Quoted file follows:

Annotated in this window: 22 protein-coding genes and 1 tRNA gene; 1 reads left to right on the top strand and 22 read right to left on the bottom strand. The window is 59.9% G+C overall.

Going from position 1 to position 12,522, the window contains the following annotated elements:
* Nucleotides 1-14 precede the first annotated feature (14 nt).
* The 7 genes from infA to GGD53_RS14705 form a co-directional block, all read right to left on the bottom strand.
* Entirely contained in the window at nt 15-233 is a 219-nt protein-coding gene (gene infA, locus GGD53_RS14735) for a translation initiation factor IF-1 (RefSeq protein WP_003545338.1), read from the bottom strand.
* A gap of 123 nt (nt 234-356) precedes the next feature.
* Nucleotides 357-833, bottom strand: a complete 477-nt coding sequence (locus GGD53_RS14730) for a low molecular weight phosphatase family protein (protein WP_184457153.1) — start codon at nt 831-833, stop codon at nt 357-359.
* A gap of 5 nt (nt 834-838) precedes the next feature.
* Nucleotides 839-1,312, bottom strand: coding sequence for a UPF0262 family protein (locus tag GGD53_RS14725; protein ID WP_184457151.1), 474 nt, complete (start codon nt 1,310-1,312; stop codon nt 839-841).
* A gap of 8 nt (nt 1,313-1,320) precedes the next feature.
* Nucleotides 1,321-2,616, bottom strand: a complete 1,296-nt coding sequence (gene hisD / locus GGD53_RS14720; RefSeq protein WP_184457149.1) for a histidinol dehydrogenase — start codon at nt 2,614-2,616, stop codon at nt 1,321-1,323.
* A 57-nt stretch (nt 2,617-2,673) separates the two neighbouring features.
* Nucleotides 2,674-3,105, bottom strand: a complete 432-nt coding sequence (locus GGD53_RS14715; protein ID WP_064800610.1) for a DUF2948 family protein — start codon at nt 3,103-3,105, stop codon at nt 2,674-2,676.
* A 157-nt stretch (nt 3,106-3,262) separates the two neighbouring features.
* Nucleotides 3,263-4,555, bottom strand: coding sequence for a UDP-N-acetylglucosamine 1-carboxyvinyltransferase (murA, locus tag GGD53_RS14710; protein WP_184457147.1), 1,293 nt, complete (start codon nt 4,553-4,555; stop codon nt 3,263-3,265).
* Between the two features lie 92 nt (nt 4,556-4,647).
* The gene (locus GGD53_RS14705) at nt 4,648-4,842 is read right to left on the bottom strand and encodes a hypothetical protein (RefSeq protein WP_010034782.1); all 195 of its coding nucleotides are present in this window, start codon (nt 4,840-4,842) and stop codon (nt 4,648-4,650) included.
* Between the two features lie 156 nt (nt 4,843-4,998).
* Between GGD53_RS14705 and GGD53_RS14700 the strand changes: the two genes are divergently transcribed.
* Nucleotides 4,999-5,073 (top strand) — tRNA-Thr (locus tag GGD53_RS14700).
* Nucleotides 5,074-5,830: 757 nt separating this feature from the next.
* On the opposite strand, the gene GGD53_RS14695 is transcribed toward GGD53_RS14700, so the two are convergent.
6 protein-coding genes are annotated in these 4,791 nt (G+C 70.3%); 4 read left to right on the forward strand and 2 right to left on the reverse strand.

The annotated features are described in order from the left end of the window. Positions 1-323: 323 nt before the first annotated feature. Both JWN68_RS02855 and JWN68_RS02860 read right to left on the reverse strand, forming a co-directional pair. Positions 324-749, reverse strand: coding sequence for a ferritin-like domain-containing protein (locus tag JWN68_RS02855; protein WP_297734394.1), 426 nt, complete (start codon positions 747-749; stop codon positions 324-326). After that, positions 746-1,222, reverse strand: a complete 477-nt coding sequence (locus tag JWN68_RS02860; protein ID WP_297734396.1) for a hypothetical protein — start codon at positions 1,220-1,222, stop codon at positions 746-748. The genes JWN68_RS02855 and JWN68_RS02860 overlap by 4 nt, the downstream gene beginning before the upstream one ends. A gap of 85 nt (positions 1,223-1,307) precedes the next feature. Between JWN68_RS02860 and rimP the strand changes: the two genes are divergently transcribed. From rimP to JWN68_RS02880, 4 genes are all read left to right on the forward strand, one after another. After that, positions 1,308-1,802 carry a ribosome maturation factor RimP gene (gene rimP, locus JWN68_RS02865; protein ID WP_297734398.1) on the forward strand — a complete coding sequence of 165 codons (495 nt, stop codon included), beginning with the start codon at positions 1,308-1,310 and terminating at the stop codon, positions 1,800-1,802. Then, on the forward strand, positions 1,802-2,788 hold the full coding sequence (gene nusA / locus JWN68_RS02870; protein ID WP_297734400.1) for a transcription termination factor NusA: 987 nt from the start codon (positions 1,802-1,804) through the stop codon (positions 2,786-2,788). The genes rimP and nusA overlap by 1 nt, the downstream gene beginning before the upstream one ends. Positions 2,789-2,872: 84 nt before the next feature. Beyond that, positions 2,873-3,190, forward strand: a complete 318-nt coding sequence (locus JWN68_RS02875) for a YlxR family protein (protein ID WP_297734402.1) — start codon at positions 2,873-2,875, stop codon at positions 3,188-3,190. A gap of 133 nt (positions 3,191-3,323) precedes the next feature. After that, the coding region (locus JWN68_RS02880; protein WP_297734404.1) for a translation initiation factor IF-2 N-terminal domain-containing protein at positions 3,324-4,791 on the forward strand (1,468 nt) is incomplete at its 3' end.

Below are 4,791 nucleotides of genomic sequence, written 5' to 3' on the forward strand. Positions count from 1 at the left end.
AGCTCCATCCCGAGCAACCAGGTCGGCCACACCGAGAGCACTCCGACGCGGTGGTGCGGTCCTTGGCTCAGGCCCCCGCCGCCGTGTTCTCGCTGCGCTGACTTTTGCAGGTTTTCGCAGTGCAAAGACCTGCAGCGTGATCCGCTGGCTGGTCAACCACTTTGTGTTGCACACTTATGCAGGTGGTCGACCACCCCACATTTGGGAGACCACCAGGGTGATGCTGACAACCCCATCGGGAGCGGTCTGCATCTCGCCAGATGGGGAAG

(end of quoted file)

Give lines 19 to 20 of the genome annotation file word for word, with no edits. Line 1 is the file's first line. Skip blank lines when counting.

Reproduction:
* Between GGD53_RS14705 and GGD53_RS14700 the strand changes: the two genes are divergently transcribed.
* Nucleotides 4,999-5,073 (top strand) — tRNA-Thr (locus tag GGD53_RS14700).